Usually the most reliable summer month, but August in Wicklow is greatly affected by the climatic behaviour of the Caribbean. This August was largely stable, but there were intermittent rainy spells. However, these rainy spells chased away fears of drought and provided the vital humidity required by the high summer bloom.
Water levels were good and reliable in the streams and rivers, and in early August there were Otters venturing to fish at night within villages. Ireland is one of the last places where the European Otter (Lutra lutra) is thriving and remains relatively unafraid of people. The otter in the photo was photographed outside the Castle Inn in the very centre of Newcastle village. The otter was clearly visible swimming back and forth beneath the carpark lights for half-an-hour. Sadly conditions were slightly too dark for an insufficiently prepared camera. Wildlife photography generally happens with only a moment's notice.
The success of otters in Wicklow is directly due to the remarkably pristine water conditions throughout most of the area, supporting an impressive number of Brown Trout (Salmo trutta). This fish species can only survive in the least polluted water and is therefore considered an important bio-indicator of water quality.
At this time of year the foliage of Wicklow is at its yearly maximum. There are also the most flowers in bloom to support the insect populations. The most impressive blooms at this time of the year come from three introduced plants that have become naturalised since the early 20th century: fuchsias (Fuchsia magellanica), montbretias (Crocosmia x crocosmiiflora) and buddleia bushes (Buddleia davidii).
The buddleia is particularly important for August insects due to the thousands of flowers each bush produces. In August this year there was a population explosion of Small Tortoiseshell (Aglais urticae) butterflies. Hundreds of them covered each bush, feeding on the rich nectar of the flowerheads.
There were almost as many Silver Y moths (Autographa gamma) as Small Tortoiseshells. Whereas the Small Tortoiseshells emerged from pupal stages, the Silver Y moths arrived in huge numbers as migrants from Southern Europe and North Africa, as they do every year. Silver Ys are named for the marking on each forewing that looks like small silver "y", as can be seen from the photo.
These moths are not the only migrant insects that arrive in Wicklow in August. They were preceded by Red Admiral butterflies (Vanessa atalanta), and the less common Painted Lady (Cynthia cardui). In 2009 there was a mass migration of thousands of Painted Lady butterflies, which arrived in late spring in small swarms. This year there were very few to be found, and they appeared at their more usual arrival time.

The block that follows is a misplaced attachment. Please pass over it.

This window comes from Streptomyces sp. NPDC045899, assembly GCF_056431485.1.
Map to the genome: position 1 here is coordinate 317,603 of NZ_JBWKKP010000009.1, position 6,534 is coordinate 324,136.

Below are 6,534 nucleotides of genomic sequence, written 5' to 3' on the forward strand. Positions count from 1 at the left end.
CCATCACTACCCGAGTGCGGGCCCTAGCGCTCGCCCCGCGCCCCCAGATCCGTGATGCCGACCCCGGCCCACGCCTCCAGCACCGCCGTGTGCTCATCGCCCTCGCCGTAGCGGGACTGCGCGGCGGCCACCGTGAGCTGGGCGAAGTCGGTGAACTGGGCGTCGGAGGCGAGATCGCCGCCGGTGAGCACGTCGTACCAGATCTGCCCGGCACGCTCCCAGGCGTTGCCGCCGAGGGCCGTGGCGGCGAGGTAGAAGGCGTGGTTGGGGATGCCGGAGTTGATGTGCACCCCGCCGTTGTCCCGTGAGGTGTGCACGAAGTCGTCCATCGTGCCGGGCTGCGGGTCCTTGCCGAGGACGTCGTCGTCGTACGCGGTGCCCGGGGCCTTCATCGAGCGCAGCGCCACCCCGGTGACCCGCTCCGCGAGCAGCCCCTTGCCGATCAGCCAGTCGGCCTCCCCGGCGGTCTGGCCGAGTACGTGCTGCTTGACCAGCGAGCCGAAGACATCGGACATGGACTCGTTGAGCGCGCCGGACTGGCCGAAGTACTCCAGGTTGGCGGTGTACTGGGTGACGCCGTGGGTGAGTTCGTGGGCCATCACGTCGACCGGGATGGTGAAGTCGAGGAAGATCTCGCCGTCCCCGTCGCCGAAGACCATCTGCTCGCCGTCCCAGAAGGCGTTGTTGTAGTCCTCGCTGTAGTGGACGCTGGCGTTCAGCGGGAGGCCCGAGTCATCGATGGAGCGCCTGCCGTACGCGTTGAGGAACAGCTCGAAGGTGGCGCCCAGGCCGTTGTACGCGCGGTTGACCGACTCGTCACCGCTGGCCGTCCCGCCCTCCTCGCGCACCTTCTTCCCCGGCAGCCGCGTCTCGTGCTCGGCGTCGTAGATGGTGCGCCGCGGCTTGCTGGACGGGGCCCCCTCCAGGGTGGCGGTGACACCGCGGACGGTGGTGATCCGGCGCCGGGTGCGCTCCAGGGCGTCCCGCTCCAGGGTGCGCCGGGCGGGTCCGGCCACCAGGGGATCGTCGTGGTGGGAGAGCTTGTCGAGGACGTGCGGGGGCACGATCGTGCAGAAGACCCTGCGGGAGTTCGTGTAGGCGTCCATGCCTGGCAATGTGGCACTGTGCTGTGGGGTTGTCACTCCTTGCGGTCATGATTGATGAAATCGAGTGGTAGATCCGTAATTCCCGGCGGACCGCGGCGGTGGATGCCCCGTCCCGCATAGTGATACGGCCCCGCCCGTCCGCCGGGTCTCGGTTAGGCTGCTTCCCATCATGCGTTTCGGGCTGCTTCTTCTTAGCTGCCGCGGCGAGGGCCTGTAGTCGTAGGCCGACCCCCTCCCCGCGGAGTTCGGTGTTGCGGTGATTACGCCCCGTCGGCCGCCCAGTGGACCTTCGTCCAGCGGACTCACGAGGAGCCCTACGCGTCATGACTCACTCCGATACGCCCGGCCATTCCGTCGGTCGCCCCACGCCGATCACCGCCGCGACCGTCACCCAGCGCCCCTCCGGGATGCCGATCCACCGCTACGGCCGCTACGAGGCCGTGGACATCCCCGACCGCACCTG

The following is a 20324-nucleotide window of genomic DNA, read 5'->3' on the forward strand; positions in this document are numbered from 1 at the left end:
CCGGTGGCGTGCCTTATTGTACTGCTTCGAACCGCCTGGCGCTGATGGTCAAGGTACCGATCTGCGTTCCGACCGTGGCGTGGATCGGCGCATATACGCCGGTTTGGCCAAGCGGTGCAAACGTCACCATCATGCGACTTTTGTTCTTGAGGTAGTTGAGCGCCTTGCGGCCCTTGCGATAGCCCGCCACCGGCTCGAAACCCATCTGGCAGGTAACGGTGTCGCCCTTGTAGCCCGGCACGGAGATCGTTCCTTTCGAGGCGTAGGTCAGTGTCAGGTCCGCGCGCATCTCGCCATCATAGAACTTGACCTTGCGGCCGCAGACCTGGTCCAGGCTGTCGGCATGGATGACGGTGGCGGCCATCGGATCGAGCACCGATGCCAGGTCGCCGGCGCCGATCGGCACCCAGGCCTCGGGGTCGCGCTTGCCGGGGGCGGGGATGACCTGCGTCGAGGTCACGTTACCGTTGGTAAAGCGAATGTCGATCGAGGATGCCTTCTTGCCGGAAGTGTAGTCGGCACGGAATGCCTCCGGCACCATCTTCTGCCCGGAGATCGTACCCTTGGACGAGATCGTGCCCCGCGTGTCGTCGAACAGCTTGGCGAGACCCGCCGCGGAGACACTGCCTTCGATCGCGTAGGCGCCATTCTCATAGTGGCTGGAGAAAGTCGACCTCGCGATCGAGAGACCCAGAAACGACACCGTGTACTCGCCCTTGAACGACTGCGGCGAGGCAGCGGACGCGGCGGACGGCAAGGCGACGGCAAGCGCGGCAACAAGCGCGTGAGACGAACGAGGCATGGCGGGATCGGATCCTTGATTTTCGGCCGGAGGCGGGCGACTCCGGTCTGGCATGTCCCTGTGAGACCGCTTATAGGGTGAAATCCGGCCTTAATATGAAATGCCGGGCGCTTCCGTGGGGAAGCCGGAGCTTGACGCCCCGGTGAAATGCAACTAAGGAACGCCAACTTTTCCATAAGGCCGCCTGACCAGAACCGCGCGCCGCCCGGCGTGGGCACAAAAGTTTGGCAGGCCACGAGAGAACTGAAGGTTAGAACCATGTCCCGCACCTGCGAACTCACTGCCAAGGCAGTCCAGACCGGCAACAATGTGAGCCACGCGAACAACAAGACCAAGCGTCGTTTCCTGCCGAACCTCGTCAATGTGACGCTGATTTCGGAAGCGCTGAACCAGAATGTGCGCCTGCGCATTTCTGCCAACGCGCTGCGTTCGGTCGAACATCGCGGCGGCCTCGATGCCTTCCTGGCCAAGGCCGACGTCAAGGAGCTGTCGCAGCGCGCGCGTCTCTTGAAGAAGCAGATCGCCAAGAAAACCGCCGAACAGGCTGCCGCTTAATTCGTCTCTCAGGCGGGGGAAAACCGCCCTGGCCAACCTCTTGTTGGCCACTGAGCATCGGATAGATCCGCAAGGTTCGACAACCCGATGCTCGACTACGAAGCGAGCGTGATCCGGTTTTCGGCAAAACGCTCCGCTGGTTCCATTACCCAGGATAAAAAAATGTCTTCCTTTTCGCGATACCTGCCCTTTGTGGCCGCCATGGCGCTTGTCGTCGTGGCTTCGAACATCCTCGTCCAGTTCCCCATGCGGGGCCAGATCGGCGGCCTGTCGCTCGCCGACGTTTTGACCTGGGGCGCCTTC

However, although Irish winters have returned to more normal temperatures in the last two years, there is still the possibility some migrant species might successfully breed in Ireland. Red Admirals certainly to produce caterpillars, which feed on Stinging Nettles (Urtica dioica). If they pupate and survive the winter they will be true Irish Red Admirals.
Nettles are among the most important natural foodplants to be found in Wicklow. By August they are growing vigorously, but already supporting small armies of Small Tortoiseshell caterpillars, which eventually go their individual ways, pupating for two weeks before turning into butterflies. They will then hibernate for the winter.
In August Meadow Browns can be found feeding on the hedgerow's bramble blossoms, huge Large Whites are mating or feeding on buddleia or attending to the fields of yellow-flowered oilseed rape, fiery Small Coppers and tiny shimmering Common Blue butterflies flutter across bright meadows, occasionally stoppin to rest and impress the casual observer.
Butterflies and moths are spectacular but attention is gradually stolen from them by the appearance of Common Darter dragonflies (Sypetrum striolatum) which perch on every available fencepost and pathway and then launch sudden attacks on smaller insects that fly past. They are easily Wicklow's most common dragonfly species.
But they must be careful too. By mid-August the Swifts have already gone, and the House Martins and Sand Martins are feeding up in preparation for their long migrations, while the swallows dominate the skies. And then there is the arrival of a much larger dragonfly, the Migrant or Autumn Hawker (Aeshna mixta). These powerful dragonflies zoom across the Wicklow skies on virtually unceasing patrols in pursuit of prey. Unlike the darters which catch prey by ambush, these mighty dragonflies outfly their prey.
High above their aerial circuses there are even mightier predators free to view by any person who takes the trouble to lift their head to look into the bright skies. This year's generation of bird-of-prey are busily learning their trade, but are not yet smart enough to stay out of human sight.
Sparrowhawks clumsily bumble about in the trees and Peregrine Falcons hover above towns and villages, surveying the landscape. They can be seen on a daily basis in late August with a minimum of effort, and are often easily identified with the naked eye, as they fly quite low.